Olga Khoroshilova's piece on the BBC World Services website (http://www.bbc.co.uk/news/world-europe-41737330) tells the story of a brief period in 1921 when the gay community in Russia had a "brief window of freedom" and shows extraordinary photographs of a gay wedding from the 1920s.  It reminded me of a conversation I had with a friend this week where I was teasing him about making an honest man of his partner, commenting on how progressive we are in the UK and how the gay community has the options of a civil partnership or a wedding, to fit their needs and wants.  Yet this morning on the train I read about how this is not a modern phenomenon led by the liberal west, but indeed Russia was way ahead of us.

Of course reading on in Khoroshilova's article it becomes clear that there was a twist to the tail, but that is her story to tell, and I commend you to read it for yourself.  It is however a story that still plays out in Europe.  Attitudes and laws in countries like Russia make life difficult for the LGBTIQ communities in those countries to have the rights and opportunities that they should and often as a last resort people feel the need to leave their country and flee elsewhere where they are free to be whoever they are.  These migrants are then often lost in their new homes, being rejected by local migrant communities for their sexuality and being rejected by local gay communities for their nationality, they can end up in a lonely existence without the support mechanisms around them that they need.

At IARS we have been working on an EU supported project, with partners in The Netherlands, Italy, Greece and Cyprus to develop a training package for professionals working with LGBT refugees to help them with the specific challenges this community face.  The key aim of this Erasmus + KA2 (KA2 - Cooperation for Innovation and the Exchange of Good Practices, Strategic Partnerships for adult education) project  is to improve adult education provision in the participating countries and through this innovative learning to allow other European countries to replicate its findings and educational tools. A secondary objective is to design and pilot, evidence-based, user-led effective strategies for enhancing basic skills for adult learners, while developing adult educators’ competences to deal with one of Europe's most marginalised groups of learners, making use of new technologies and teaching outcomes.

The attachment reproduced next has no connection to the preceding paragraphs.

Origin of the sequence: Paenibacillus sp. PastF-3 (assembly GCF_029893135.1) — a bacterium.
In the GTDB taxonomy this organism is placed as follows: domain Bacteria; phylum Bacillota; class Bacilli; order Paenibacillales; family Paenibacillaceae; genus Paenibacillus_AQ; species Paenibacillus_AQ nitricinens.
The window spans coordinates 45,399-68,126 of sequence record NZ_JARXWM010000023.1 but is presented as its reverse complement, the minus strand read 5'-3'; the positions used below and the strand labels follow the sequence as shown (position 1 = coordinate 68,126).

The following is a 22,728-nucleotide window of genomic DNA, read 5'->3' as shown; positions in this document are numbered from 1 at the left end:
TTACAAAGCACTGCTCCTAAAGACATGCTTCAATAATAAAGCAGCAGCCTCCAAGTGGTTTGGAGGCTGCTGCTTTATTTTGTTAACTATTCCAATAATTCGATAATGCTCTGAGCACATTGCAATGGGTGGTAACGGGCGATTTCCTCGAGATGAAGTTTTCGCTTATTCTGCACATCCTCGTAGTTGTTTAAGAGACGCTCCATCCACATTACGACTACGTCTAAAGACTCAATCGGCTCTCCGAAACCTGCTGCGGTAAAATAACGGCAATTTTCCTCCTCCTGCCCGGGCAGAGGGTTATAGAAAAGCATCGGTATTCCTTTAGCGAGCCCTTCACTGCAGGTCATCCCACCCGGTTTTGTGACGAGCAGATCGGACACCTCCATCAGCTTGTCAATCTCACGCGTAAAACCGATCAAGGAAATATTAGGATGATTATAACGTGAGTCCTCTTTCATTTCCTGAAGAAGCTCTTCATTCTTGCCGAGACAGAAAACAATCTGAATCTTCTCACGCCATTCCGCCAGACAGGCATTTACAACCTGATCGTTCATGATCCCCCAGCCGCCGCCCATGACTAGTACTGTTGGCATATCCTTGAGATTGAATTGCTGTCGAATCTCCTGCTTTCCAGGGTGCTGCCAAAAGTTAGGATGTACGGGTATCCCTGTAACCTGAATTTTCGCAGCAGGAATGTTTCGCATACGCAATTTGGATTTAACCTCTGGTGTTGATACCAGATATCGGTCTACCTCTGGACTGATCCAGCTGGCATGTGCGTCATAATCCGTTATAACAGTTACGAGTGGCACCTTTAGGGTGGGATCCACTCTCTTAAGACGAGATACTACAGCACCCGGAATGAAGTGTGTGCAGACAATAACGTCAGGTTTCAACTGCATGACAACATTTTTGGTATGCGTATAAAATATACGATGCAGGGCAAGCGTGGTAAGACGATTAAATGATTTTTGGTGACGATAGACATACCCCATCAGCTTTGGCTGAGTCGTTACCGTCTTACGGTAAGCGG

n particular, EpsiLon focuses on sharing, developing and transferring innovative practices in education targeting professionals and volunteers working in services for LGBT asylum seekers, refugees and migrants. It will develop a innovative, evidence-based, user-led educational tools in order to raise adult learners' awareness and sensitivity to the needs of all those with LGBT background. The educational tools will enable the professionals and volunteers to identify these LGBT groups' most current and urgent needs some even reaching on issues of survival, dignity and respect. It will also help them challenge their own biases and improve their skills in providing tailored and culturally sensitive services. The need for the development of such training programme is highlighted at top level by all competent organisations such as UNHCR and the EP.

You can find out more about our Epsilon project by looking at http://www.epsilonproject.eu/ where you will find lots of resources and eBooks to download.